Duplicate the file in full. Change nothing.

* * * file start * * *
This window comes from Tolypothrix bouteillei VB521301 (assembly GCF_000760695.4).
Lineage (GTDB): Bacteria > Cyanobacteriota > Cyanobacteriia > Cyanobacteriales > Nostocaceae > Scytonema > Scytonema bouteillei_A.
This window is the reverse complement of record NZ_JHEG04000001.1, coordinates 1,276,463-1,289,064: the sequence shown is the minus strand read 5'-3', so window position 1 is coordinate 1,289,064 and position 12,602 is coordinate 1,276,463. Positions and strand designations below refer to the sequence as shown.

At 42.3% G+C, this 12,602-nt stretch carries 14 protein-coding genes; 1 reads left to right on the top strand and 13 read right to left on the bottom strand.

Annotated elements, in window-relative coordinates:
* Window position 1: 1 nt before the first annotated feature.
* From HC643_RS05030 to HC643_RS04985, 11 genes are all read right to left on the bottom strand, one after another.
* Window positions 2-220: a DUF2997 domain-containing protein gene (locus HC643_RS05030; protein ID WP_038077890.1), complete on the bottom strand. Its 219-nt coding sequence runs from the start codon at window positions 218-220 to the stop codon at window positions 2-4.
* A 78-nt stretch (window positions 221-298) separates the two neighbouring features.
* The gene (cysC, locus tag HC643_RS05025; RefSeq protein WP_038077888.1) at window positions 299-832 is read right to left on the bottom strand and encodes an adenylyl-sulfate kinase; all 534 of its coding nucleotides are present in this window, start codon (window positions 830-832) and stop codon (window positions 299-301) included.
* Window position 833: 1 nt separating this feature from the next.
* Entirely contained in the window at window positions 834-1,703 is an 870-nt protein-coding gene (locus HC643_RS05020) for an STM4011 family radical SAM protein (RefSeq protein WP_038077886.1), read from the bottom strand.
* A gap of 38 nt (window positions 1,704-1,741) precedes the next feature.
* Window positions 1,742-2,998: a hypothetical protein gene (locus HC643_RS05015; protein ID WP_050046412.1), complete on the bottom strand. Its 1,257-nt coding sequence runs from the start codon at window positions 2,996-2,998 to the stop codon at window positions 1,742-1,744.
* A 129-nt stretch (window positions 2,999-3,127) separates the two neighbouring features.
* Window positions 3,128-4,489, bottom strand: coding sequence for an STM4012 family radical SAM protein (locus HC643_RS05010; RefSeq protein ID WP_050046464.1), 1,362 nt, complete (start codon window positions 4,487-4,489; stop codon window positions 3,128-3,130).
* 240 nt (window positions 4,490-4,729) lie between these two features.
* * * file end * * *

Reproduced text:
This window comes from Tolypothrix bouteillei VB521301 (assembly GCF_000760695.4).
Lineage (GTDB): Bacteria > Cyanobacteriota > Cyanobacteriia > Cyanobacteriales > Nostocaceae > Scytonema > Scytonema bouteillei_A.
This window is the reverse complement of record NZ_JHEG04000001.1, coordinates 1,276,463-1,289,064: the sequence shown is the minus strand read 5'-3', so window position 1 is coordinate 1,289,064 and position 12,602 is coordinate 1,276,463. Positions and strand designations below refer to the sequence as shown.

At 42.3% G+C, this 12,602-nt stretch carries 14 protein-coding genes; 1 reads left to right on the top strand and 13 read right to left on the bottom strand.

Annotated elements, in window-relative coordinates:
* Window position 1: 1 nt before the first annotated feature.
* From HC643_RS05030 to HC643_RS04985, 11 genes are all read right to left on the bottom strand, one after another.
* Window positions 2-220: a DUF2997 domain-containing protein gene (locus HC643_RS05030; protein ID WP_038077890.1), complete on the bottom strand. Its 219-nt coding sequence runs from the start codon at window positions 218-220 to the stop codon at window positions 2-4.
* A 78-nt stretch (window positions 221-298) separates the two neighbouring features.
* The gene (cysC, locus tag HC643_RS05025; RefSeq protein WP_038077888.1) at window positions 299-832 is read right to left on the bottom strand and encodes an adenylyl-sulfate kinase; all 534 of its coding nucleotides are present in this window, start codon (window positions 830-832) and stop codon (window positions 299-301) included.
* Window position 833: 1 nt separating this feature from the next.
* Entirely contained in the window at window positions 834-1,703 is an 870-nt protein-coding gene (locus HC643_RS05020) for an STM4011 family radical SAM protein (RefSeq protein WP_038077886.1), read from the bottom strand.
* A gap of 38 nt (window positions 1,704-1,741) precedes the next feature.
* Window positions 1,742-2,998: a hypothetical protein gene (locus HC643_RS05015; protein ID WP_050046412.1), complete on the bottom strand. Its 1,257-nt coding sequence runs from the start codon at window positions 2,996-2,998 to the stop codon at window positions 1,742-1,744.
* A 129-nt stretch (window positions 2,999-3,127) separates the two neighbouring features.
* Window positions 3,128-4,489, bottom strand: coding sequence for an STM4012 family radical SAM protein (locus HC643_RS05010; RefSeq protein ID WP_050046464.1), 1,362 nt, complete (start codon window positions 4,487-4,489; stop codon window positions 3,128-3,130).
* 240 nt (window positions 4,490-4,729) lie between these two features.